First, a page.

3. conman says:


    “To understand what the very naive on the far left want to sell us in terms of Obamacare, one needs to see the result of a ‘public option’ in our sister country, the UK. ”

    The UK system is not a public option system. In the UK, the government itself runs the hospitals and employs the doctors. It is more similar to the VA system in this country, which I agree is not the best option available. Nobody is proposing anything close to this type of system as part of the public option.

    Why not draw comparisons to the health care system in Germany, Japan or Switzerland, which are far more similar to the public option plan being discussed here? Why not use Medicare as an example – isn’t a U.S. government health care system covering all seniors for the last 45 years more relevant than what the UK has done? Perhaps you don’t draw these comparisons because they don’t support your fear-mongering campaign?

    Really AJ, you been beating on the “UK system is bad” drum for weeks. Don’t you have anything else to say? If all government run health care programs were that bad, wouldn’t you have some other examples? Can’t you come up with anything else?

  4. WWS says:

    The Canadian health care system stinks too, Conman. Since most Americans feel much more of a tie to the english-speaking countries than any others, it’s quite understandable for the bulk of our comparisons to be focused on them. And sorry, but I don’t know too many people who regularly read Stern. But I don’t see you telling us how wonderful health care is in Russia, which has had the longest experience with this kind of system.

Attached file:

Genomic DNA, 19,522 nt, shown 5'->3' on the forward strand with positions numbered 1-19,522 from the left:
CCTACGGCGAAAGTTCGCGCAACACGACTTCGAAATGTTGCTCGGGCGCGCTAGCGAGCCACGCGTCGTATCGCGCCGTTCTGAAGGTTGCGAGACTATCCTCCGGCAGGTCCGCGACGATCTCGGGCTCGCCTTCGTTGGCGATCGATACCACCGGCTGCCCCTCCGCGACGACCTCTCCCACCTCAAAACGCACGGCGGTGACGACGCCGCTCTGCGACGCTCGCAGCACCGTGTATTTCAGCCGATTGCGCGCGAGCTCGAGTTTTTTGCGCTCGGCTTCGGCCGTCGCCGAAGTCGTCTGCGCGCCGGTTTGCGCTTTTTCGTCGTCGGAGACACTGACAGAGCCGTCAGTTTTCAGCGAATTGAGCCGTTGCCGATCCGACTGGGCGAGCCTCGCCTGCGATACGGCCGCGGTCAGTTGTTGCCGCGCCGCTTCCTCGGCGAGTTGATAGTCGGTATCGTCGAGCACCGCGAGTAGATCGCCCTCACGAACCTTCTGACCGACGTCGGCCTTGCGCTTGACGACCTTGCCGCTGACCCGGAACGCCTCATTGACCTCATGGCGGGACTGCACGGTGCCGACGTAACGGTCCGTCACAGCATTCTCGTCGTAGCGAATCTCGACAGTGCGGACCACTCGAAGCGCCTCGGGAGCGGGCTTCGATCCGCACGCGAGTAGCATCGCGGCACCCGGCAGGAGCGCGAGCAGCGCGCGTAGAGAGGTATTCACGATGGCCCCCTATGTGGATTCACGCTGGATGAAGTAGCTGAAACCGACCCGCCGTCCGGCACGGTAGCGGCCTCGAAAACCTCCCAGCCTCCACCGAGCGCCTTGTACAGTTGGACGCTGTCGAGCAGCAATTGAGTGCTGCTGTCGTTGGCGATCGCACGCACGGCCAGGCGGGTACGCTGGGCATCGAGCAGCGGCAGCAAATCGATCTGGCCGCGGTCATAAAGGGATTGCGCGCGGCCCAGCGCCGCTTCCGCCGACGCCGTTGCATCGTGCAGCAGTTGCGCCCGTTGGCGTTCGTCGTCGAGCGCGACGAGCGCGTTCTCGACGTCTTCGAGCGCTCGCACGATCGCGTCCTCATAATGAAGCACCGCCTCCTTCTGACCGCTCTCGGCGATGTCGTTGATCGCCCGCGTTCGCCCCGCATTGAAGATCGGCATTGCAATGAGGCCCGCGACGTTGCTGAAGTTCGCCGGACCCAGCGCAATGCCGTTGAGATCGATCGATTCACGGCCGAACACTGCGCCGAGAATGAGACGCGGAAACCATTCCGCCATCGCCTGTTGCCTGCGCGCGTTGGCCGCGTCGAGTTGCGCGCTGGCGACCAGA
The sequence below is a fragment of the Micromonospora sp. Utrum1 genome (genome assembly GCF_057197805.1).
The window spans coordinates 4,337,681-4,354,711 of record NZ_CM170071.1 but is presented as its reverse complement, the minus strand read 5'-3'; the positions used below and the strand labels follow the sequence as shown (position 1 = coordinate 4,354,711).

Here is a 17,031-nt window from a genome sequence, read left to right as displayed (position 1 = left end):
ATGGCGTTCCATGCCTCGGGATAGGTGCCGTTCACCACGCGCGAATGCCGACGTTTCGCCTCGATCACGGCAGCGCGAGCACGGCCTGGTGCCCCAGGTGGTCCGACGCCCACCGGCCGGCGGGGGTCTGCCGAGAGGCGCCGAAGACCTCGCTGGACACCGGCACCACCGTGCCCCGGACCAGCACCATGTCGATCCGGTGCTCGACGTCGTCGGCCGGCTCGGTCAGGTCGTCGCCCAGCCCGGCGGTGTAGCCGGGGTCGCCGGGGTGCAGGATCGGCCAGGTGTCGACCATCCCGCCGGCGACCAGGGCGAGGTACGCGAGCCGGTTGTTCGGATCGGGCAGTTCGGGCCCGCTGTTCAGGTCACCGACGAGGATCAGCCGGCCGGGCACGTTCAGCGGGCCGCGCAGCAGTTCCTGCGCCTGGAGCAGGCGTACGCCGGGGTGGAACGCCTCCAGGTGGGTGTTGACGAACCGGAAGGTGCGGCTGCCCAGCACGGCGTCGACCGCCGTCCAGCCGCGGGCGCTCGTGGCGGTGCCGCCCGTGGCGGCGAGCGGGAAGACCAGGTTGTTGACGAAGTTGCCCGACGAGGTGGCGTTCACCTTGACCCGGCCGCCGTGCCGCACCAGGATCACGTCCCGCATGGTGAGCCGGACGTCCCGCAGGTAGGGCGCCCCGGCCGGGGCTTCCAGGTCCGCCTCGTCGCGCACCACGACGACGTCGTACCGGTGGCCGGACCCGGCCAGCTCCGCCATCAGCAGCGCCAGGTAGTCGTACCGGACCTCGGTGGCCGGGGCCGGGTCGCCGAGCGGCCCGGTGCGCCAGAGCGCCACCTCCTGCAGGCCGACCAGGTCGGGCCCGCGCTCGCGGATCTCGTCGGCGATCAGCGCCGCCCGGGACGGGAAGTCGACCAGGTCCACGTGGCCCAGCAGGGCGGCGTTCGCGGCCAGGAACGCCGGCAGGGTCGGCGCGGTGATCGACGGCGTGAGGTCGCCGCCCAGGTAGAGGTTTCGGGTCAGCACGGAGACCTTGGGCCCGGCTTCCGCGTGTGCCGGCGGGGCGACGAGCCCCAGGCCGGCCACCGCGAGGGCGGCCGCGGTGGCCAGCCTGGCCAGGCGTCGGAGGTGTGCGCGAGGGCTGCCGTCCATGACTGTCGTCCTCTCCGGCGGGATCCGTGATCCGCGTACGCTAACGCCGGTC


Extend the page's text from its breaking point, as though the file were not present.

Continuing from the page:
And if you want a REALLY good and accurate description of the system you and Obama are advocating, I suggest this one from the Concise Encyclopedia of Economics.

    “Where socialism sought totalitarian control of a society’s economic processes through direct state operation of the means of production, fascism sought that control indirectly, through domination of nominally private owners. Where socialism nationalized property explicitly, fascism did so implicitly, by requiring owners to use their property in the “national interest”—that is, as the autocratic authority conceived it. (Nevertheless, a few industries were operated by the state.) Where socialism abolished all market relations outright, fascism left the appearance of market relations while planning all economic activities. Where socialism abolished money and prices, fascism controlled the monetary system and set all prices and wages politically.”

    (not surprising that the Germans and Japanese never really did give up their love for this type of thing)